A Learning Management System (what is often called an LMS) has become foundational to blending technology into education experiences. Without its one-stop curation of class management activities such as attendance, homework, grading, discussions, resources, and more, each with their own separate website, login, and password, technology use in education would be defined by chaos. There are many LMSs to choose from, but none as flexible, scalable, feature-rich, and affordable as the open source ecosystem of Moodle.
Moodle got its start years ago as a method to organize blended learning and online classes. Now, it provides over 90 million educators, administrators, and learners in over 200 countries with a single robust, secure and integrated system to create personalized learning environments. Besides thousands of K-12 schools, users include the State University of New York, Microsoft and the Open University, and the London School of Economics. Because it’s Open Source and platform-agnostic, it has few limitations, but this flexibility and scalability comes with a price. Setup and use are reputed to be more challenging than other LMSs. In fact, I can attest to that from experience.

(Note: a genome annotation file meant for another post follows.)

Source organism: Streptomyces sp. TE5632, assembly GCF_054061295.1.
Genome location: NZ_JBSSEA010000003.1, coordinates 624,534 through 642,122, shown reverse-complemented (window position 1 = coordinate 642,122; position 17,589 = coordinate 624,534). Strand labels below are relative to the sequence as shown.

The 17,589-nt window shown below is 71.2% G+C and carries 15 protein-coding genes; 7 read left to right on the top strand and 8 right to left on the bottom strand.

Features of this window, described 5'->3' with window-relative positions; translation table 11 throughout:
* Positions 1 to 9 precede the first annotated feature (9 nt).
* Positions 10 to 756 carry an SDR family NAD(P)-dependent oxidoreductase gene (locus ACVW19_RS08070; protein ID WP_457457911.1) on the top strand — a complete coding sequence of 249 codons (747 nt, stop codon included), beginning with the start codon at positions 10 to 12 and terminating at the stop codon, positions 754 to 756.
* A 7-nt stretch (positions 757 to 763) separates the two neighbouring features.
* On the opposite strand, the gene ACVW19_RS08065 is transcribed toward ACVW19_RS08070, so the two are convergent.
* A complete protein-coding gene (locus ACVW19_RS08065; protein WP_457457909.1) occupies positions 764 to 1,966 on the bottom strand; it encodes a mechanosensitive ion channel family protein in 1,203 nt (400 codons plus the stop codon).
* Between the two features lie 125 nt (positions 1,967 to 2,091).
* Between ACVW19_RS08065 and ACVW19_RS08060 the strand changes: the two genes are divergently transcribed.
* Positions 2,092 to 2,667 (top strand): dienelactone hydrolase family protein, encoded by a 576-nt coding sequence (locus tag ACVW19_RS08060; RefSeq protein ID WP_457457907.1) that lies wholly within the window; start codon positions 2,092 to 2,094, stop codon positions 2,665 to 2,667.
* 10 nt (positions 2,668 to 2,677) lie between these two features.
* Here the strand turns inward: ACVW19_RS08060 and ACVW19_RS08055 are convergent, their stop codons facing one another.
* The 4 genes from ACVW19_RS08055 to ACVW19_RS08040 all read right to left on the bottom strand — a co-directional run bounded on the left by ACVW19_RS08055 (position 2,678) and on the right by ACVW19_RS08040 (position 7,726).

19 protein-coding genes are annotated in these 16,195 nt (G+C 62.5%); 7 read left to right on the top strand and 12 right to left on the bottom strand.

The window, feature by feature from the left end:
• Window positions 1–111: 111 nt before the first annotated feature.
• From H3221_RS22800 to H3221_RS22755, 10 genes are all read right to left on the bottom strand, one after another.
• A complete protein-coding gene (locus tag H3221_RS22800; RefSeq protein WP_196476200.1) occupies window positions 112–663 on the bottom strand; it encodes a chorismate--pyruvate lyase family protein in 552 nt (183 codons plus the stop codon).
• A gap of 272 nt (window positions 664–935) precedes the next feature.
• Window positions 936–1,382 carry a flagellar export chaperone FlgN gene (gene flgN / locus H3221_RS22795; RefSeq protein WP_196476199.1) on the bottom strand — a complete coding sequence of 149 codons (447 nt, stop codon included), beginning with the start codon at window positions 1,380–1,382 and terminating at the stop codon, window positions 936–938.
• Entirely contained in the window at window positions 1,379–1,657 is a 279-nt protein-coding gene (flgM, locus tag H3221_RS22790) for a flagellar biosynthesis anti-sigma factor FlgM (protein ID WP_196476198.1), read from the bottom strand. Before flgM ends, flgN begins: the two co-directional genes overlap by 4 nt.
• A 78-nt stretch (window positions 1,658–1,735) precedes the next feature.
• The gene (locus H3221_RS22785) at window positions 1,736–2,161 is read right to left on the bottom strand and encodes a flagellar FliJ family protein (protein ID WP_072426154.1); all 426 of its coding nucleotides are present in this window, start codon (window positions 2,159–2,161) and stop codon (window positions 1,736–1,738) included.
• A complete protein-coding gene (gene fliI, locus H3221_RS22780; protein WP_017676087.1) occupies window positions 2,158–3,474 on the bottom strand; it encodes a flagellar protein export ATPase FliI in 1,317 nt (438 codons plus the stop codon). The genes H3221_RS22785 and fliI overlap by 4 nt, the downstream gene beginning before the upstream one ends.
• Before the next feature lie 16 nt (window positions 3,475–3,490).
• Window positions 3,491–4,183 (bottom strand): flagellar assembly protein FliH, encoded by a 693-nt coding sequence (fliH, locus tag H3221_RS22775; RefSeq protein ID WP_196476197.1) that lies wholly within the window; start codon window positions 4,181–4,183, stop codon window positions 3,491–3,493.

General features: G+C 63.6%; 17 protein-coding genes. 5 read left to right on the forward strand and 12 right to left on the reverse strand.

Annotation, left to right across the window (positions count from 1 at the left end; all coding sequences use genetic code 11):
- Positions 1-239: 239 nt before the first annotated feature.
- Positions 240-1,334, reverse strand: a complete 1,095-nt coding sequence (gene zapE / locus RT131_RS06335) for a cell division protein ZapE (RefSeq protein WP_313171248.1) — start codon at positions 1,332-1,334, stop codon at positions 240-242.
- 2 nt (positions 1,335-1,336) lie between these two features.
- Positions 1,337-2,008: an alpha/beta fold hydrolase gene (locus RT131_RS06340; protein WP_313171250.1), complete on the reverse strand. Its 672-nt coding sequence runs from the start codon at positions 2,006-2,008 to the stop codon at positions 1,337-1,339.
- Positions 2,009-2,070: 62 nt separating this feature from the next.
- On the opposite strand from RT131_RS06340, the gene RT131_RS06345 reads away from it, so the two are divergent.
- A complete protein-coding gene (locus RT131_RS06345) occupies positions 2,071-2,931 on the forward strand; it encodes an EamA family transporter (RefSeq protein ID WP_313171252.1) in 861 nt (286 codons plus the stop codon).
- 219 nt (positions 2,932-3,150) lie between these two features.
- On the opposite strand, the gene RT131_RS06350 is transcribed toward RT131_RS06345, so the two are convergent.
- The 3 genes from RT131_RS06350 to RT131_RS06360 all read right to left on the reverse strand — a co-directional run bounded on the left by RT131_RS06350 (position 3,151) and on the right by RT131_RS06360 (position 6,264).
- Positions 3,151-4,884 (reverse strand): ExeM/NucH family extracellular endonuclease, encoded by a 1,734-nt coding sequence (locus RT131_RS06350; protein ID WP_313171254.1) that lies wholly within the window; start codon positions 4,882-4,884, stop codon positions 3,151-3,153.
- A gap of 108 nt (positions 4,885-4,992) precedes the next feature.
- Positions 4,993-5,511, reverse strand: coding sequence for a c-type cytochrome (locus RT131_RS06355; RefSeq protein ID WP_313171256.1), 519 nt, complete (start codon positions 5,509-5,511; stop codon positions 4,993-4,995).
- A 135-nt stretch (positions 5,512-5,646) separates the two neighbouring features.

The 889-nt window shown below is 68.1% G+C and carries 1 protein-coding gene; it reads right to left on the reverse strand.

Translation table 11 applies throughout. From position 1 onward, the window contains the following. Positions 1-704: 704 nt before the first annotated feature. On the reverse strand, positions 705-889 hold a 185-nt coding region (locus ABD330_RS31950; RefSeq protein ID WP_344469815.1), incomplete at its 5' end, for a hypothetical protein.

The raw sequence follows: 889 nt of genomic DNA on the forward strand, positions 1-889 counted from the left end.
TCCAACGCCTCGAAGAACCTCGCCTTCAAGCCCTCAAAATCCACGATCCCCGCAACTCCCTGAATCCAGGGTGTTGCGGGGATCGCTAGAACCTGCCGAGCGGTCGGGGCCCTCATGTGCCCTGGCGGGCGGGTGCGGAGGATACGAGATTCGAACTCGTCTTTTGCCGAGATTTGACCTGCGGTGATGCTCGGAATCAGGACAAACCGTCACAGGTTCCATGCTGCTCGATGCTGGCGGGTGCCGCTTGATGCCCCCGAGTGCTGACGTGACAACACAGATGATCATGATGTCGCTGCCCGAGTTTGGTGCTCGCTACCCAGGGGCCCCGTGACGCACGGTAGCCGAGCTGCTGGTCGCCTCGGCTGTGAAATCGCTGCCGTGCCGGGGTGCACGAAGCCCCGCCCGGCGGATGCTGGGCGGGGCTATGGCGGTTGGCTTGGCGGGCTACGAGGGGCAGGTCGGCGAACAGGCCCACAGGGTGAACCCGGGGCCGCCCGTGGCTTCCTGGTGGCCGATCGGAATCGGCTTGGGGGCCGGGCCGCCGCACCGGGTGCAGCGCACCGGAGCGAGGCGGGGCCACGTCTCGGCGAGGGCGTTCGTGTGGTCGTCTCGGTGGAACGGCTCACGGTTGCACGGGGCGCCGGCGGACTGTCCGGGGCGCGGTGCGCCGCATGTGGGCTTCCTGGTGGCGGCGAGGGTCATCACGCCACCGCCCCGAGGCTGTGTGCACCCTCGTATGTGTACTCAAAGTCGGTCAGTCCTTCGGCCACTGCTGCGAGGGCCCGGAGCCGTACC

There is help, though. Following “How to get started” (the next section), I’ll share an easy way to unpack Moodle in your school.
How to get started
With a reminder that Moodle is Open Source, which means the basic framework can be augmented with just about any addition conceivable (as you’ll see in the section, “23 Ways to use Moodle”), here’s how to start:
- Download the Moodle software to your school server. It’s free. There’s no licensing fee. It’s adaptable to more than 120 languages and scalable to small groups or large schools. Because it’s web-based, it works on all platforms including mobile devices (with a downloadable app). Because it’s installed on your server, it affords privacy options unavailable in cloud-based LMSs.
- Customize the program to your needs using the drag-and-drop interface. Add free plugins of your choice provided by a robust online community. This isn’t as hard as it sounds. For example, I stumbled my way through it with no programming experience or Moodle background at all.
- Train all stakeholders on how to use the Moodle LMS just as you would with any new program.
- Assign at least one person to manage the Moodle ecosystem. This includes user training, troubleshooting, rolling out patches, installing updates, and answering user questions.